Southern Innfluences In "A ROSE For Emily"

Southern Innfluences In "A ROSE For Emily"

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William Faulkner’s classic short story, “A Rose for Emily,” has been noted as an excellent example of Southern literature. Southern literature can be defined as literature about the South, written by authors who were reared in the South. Characteristics of southern literature are the importance of family, sense of community, importance of religion, importance of time, of place, and of the past, and use of Southern voice and dialect. Most of the novels are written as a Southerner actually speaks. Many books also describe the historical importance of the Southern town.

William Faulkner was a twentieth century American author who won the Nobel Prize for Literature. Most famous for his novel The Sound and the Fury, Faulkner defines Southern literature. In his mythical county of Yaknapatawpha, Faulkner contrasted the past with the present era. The past was represented in Emily Grierson, Colonel Sartoris, the Board of Alderman, and the Negro servant. Homer Barron, the new Board of Alderman, and the new sheriff represented the present.

Homer was the main representative of Yankee views towards the Griersons and the entire South, a situation of the present. Emily held the view of the past as if it were a rose-tinted place where nothing would ever die. Her world was already the past. Whenever the modern times were about to take hold of her, she retreated to that world of the past, and took Homer with her. Her room upstairs was that place, a place where Emily could stay with dead Homer forever as though no death nor disease could separate them.

Homer had lived in the present, and Emily eventually conquered that. Emily’s family was a monument of the past; Emily herself was referred to as a “fallen monument.” She was a relic of Southern gentility and past values. She had been considered fallen because she had been proven susceptible to death and decay like the rest of the world. As for the importance of family, Emily was really close to her father. He was very protective of her and extremely dominating.

The entire town had a tableau of the two of them, Miss Emily was a slender figure in white in the background, and her father was a sprawled figure in the foreground, his back defensively turned to her and clutching a horsewhip with the dark boundary of the door framing them. The town also believed the Griersons held themselves a little too high for what they really were.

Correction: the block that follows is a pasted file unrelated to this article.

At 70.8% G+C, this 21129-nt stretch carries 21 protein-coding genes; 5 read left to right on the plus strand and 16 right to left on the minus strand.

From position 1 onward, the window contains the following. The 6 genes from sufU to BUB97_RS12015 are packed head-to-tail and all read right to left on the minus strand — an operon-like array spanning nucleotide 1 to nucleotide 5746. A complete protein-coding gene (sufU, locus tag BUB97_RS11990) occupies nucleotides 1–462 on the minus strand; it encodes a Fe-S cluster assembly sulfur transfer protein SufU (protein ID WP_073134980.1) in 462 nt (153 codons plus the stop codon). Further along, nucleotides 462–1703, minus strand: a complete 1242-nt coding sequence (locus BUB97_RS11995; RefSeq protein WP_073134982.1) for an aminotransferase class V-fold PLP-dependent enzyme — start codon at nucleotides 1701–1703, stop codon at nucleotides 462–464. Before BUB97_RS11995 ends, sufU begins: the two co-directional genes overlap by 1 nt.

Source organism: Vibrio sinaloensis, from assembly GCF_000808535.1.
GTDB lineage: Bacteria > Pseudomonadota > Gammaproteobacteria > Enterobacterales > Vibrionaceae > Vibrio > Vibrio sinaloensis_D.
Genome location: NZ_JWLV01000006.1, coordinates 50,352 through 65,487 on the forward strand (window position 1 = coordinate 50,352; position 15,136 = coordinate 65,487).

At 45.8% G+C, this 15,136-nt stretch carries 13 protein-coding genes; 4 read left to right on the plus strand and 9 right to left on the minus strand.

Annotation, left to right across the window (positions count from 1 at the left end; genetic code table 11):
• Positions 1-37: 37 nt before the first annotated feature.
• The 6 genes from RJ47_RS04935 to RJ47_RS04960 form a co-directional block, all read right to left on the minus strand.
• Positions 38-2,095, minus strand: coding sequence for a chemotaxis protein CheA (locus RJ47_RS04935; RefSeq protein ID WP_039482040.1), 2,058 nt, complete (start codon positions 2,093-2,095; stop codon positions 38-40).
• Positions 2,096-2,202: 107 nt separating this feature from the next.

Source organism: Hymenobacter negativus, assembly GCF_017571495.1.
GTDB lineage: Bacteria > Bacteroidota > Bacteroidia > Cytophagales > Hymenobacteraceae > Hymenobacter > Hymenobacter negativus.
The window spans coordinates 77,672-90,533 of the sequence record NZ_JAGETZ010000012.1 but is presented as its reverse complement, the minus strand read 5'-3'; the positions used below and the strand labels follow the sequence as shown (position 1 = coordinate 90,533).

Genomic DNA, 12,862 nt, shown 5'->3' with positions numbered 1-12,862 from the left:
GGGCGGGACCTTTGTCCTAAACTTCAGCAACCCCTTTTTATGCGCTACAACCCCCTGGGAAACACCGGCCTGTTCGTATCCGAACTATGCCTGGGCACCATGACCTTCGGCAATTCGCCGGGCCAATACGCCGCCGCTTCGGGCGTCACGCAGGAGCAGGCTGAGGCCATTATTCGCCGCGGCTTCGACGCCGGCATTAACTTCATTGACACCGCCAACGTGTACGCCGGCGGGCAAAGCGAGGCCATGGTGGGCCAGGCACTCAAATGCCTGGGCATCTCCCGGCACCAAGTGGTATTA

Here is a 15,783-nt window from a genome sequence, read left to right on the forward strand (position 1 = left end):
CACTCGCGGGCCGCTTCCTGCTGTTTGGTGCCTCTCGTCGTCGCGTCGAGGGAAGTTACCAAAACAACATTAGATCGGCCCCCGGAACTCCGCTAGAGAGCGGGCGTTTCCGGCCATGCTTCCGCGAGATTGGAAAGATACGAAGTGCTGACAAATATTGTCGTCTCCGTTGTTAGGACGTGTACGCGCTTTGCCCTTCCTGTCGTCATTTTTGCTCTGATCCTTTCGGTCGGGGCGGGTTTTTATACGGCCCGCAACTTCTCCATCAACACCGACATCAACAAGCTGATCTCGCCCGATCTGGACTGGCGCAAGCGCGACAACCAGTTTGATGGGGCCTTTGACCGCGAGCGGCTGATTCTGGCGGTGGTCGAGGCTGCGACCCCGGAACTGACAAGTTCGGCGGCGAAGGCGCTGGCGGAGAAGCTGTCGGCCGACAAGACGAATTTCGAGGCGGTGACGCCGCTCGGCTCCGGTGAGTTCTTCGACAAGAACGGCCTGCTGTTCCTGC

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Miss Emily came off as rather snobbish and stuck up, seeming to be thinking that just because she was a Grierson she was better than everyone else. The sense of community ties in here because this story is basically narrated by the locals, remembered. All the people whispered behind their jalousies about Miss Emily and her father.

In the style this story was written, the time sequence skips around, as if someone were actually remembering it at the moment. The narrator speaks of who attended Miss Emily’s funeral, and then they go back to the story of Emily and Homer. The technique of writing as one thinks is known as stream of consciousness. The narrator’s thoughts of the story appear to be jumbled, and the opinions sometimes contradict themselves. It is mixed to better show the confusion about time and reality, and how the people want to remember it.

At Emily’s funeral, the Confederate soldiers recalled courting Emily and dancing with her when they never did such a thing. They remembered it as they wanted it to have happened, and they can do that because no one can change the past. Faulkner succeeded in writing a work of Southern literature that displays a romantic pull of the past and the idea that submission to this romance was a form of death. Thematically, death conquers all. The story of Miss Emily Grierson from Yaknapatawpha County is a tale depicting the romance of the South combined with the story itself created a captivating atmosphere, a world where no one wants to leave.
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